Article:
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Flying Under the Jewish Radar, in Pastel Colors

When the Hasidim at sidewalk mitzvah tanks ask passersby if they’re Jewish, my madras pants and boat shoes render me invisible

by
Ross Kenneth Urken
October 08, 2014
(Erik Mace)

(Erik Mace)

One Friday this summer while darting back to my office from lunch, I encountered a familiar sight on Wall Street: the Shabbos squad of Hasidim asking passersby if they were Jewish. If you answer “yes,” the presumption is you’ll be beckoned to say a prayer or two, maybe wrap tefillin. Not a huge time-suck, sure, but certainly an imposition.

I held my breath, waiting for the question. But as usual, they never even asked me.

I am, to most eyes, clearly Jewish, with a profile sharper than my wit and reddish Ashkenazi hints in my hair. But in a stand-off such as this—where people, however well-intentioned, could potentially delay my busy day—I pride myself on a particular talent: the ability to go incog-hebro.

I can camouflage my Semitism, it seems, with this or that pastel sartorial choice. To look at me during such times, you might think I have an unreasonably high Roman numeral affixed to the end of my name. My butler could well be named Farnsworth.

Don’t get me wrong; I am proud of my heritage and observant in my own way. I grew up and became a bar mitzvah in a Conservative synagogue in Princeton, N.J., but I feel more comfortable practicing alone or in a sanctuary—not in front of colleagues outside my office with this ritual or that foisted upon me. Walks get particularly treacherous now during the High Holidays, and I have to counter with a loud pocket square or a fake family coat of arms patch. It pays to be an impostor.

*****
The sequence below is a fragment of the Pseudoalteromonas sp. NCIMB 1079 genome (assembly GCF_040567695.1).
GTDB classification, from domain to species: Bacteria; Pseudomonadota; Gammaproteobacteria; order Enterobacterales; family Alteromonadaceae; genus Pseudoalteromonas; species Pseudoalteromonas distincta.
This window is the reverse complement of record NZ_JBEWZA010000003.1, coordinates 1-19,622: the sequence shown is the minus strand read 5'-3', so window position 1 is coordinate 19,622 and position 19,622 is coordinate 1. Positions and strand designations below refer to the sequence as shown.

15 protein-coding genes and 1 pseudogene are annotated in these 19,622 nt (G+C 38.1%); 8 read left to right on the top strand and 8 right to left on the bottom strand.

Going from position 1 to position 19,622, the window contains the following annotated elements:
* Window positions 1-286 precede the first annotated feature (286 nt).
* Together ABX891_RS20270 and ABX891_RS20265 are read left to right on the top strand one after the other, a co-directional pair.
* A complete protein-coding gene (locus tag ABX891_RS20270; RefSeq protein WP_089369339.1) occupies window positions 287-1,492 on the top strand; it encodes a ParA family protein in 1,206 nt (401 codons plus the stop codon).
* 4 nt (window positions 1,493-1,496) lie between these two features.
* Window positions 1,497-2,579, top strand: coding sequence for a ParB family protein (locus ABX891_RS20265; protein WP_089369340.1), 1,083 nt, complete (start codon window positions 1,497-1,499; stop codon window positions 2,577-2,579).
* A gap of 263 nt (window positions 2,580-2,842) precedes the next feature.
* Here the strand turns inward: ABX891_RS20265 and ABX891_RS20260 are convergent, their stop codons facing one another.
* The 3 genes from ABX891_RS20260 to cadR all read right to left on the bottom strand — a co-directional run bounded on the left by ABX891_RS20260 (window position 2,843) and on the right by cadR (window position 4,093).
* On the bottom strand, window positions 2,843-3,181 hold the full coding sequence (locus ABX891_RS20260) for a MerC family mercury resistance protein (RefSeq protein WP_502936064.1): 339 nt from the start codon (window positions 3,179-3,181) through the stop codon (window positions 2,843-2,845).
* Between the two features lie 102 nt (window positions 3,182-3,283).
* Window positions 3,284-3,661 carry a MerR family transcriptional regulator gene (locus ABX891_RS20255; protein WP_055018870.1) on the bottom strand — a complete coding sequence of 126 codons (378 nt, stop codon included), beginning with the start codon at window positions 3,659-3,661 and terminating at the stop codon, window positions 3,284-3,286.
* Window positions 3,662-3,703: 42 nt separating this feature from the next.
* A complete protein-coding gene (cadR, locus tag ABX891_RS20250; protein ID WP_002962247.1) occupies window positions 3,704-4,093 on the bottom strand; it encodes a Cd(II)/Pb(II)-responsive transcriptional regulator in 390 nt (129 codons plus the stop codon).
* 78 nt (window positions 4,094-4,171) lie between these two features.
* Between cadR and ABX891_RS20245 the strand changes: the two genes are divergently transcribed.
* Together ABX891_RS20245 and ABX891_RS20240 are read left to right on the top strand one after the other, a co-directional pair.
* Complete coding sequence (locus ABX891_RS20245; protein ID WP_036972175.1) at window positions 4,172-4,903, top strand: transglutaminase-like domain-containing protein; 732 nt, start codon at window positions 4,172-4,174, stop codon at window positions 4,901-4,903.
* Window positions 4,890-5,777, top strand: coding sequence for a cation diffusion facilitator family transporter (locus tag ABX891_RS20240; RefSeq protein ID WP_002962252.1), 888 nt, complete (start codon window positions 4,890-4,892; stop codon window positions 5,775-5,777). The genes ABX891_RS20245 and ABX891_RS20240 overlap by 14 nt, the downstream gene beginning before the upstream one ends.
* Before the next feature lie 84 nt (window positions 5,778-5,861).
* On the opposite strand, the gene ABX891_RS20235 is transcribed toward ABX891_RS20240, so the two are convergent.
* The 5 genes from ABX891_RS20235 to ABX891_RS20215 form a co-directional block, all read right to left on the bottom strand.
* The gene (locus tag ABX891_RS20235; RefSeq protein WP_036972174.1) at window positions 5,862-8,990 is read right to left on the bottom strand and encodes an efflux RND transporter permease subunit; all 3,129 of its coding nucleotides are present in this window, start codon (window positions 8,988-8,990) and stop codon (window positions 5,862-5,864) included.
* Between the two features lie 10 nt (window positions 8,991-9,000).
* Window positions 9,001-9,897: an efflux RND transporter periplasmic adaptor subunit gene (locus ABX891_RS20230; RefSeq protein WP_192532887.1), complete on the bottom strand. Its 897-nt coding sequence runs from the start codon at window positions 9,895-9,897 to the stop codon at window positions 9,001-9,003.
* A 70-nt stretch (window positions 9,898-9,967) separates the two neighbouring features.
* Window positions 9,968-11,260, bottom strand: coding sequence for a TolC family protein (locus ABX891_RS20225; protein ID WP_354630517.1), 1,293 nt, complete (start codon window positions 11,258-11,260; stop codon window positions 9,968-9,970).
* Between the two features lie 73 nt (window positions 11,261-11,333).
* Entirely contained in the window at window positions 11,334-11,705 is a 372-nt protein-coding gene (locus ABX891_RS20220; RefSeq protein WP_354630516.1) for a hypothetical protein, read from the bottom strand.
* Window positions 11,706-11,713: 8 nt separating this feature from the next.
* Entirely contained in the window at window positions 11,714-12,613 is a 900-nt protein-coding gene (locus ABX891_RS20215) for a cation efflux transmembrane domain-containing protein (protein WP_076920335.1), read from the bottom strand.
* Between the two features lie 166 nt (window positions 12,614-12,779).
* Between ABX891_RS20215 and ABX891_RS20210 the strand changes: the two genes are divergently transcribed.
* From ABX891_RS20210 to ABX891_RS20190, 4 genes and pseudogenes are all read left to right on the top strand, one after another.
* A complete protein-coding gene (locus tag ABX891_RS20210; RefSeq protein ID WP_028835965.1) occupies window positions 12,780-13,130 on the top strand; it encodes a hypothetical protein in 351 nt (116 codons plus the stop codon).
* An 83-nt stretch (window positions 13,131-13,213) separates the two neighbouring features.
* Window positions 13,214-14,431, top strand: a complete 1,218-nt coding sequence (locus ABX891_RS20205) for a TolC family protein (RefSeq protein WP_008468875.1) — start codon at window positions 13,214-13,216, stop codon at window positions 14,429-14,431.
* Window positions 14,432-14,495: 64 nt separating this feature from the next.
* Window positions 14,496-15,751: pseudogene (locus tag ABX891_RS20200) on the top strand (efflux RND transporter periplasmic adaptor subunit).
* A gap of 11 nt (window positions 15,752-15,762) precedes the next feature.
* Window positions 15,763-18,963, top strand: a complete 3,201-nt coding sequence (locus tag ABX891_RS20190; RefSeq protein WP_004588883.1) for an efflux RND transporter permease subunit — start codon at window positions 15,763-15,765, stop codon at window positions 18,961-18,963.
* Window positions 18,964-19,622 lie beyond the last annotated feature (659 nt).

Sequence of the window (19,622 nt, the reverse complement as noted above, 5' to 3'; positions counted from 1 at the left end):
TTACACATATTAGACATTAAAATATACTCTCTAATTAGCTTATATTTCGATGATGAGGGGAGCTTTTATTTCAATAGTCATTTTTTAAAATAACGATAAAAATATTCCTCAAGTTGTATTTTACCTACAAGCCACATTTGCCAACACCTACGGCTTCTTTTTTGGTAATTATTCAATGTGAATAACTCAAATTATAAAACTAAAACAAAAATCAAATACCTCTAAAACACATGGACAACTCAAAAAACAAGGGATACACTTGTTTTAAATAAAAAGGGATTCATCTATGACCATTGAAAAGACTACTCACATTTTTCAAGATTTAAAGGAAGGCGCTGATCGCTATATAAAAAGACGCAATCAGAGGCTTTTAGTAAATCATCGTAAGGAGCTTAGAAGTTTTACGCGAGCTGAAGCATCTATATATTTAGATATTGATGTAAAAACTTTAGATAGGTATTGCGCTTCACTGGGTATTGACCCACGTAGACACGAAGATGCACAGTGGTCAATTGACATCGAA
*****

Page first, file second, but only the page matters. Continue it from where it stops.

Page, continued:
But while my undetectable Judaism proved a welcome relief on that Friday lunch hour, it was also a cause for concern. The process by which Black Hats identify fellow Members of the Tribe has been dubbed bageling, but in my disguise, I had successfully employed a Lox Block. This put me in quite the Catch-22: I didn’t want to be singled out in the first place but felt offended that the Orthodox Jews lying in wait hadn’t stopped me. Perhaps in added allegiance to my roots, this pickle left me with a familiar combination of anxiety and fear.

Was it the powder blue Brooks Brothers pants that threw them off the trail or the critter-pattern belt? Did my monogrammed cuffs serve as an effective decoy? Or had my hair lost its curl?

“Dress British, Think Yiddish,” the famous slogan espoused by Hollywood talent agent Lew Wasserman, extols the virtues of blending in outwardly but operating with an unconventional approach. Some of this instinct derives from a fear of anti-Semitism and its ramifications—a strategy to avoid any negative judgment or biases based on stereotype. Salomon Brothers, where former Mayor Michael Bloomberg began his career in the 1970s, also espoused this motto, whereby homogenization was encouraged along with unusual thought.

Evidently, I was operating under this credo, but why exactly? Was I really just trying to save myself time, or was I trying to repress my ethnicity?

Perhaps my sensitivity to this evasion is all the more fraught, because at the age of 26—my double bar mitzvah, mind you—I did what might be deemed uncouth in certain Semitic circles: I married a Catholic girl, from Oklahoma no less. She of the straw-blonde hair and the mint julep green eyes would seem out of turn were I to present her to my Hebrew-school teachers at the synagogue my grandparents helped to found in the 1920s. In that Conservative congregation, we learned there were few words worse than “assimilation.” So, was I being a continued Benedict Arnoldowitz?